Spinal cord injury (SCI) is a traumatic lesion that can result in the loss of motor or sensory neurons. Stem cell (SC)-based therapies have been demonstrated to promote neuronal regeneration following SCI, by releasing a range of trophic factors that support endogenous repair or by differentiating into neurons, or glial cells in order to replace the damaged cells. However, numerous limitations remain for therapies based on SC transplantion alone, including a low rate of survival/engraftment. Nevertheless, scaffolds are 3-dimentional substrates that have revealed to support cell survival, proliferation and differentiation in vivo, by mimicking a more favorable endogenous microenvironment. A multidisciplinary approach, which combines engineered scaffolds with SCs has been proposed as a promising strategy for encouraging spinal cord regeneration. The present review has focused on the regenerative potential of mesenchymal SCs isolated from different sources and combined with various scaffold types, in preclinical and clinical SCI studies.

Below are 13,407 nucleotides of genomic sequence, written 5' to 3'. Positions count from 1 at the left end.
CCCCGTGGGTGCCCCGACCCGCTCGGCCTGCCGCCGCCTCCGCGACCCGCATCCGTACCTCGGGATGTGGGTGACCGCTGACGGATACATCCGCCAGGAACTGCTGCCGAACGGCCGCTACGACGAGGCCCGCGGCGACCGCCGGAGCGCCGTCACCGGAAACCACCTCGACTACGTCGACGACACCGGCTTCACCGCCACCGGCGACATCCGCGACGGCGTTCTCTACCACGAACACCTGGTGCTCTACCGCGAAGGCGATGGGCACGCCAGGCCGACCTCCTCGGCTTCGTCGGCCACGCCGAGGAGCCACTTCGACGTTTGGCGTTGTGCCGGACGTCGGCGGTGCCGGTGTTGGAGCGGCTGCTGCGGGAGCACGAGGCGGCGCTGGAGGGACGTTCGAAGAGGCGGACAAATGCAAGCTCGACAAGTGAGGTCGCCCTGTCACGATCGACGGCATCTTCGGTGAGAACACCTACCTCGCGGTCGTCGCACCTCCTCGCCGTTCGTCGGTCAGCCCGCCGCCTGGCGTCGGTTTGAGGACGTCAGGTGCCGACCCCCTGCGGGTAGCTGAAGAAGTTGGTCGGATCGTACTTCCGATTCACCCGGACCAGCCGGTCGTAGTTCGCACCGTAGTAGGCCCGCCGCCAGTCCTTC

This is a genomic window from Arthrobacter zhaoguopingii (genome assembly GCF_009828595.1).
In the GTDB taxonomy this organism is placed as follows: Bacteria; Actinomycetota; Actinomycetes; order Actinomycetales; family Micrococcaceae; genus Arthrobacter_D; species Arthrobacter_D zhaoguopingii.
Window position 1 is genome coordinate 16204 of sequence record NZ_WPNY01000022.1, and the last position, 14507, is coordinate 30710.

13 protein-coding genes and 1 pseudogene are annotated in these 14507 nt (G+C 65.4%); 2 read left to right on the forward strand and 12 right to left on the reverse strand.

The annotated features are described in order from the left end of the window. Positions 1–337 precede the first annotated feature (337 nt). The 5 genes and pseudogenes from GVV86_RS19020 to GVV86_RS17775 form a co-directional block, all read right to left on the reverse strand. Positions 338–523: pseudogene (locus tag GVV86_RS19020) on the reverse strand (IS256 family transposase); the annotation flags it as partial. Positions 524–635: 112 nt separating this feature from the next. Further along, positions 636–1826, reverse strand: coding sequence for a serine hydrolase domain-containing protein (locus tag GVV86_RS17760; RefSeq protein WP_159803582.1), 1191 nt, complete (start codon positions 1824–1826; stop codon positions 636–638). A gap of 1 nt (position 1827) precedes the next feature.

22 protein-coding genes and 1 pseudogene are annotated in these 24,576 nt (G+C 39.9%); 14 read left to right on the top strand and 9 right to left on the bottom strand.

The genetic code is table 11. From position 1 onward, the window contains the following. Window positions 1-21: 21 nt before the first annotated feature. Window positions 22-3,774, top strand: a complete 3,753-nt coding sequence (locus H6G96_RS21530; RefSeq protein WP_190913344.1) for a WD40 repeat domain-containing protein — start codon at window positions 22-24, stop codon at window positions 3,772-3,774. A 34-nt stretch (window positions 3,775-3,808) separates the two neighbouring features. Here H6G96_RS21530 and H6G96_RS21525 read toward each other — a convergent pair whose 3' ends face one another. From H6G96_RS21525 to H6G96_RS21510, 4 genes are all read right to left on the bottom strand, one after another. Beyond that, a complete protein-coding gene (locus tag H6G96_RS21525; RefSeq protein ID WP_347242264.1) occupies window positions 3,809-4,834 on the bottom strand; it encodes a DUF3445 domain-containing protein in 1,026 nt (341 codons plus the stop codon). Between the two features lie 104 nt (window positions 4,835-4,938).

- Journal Article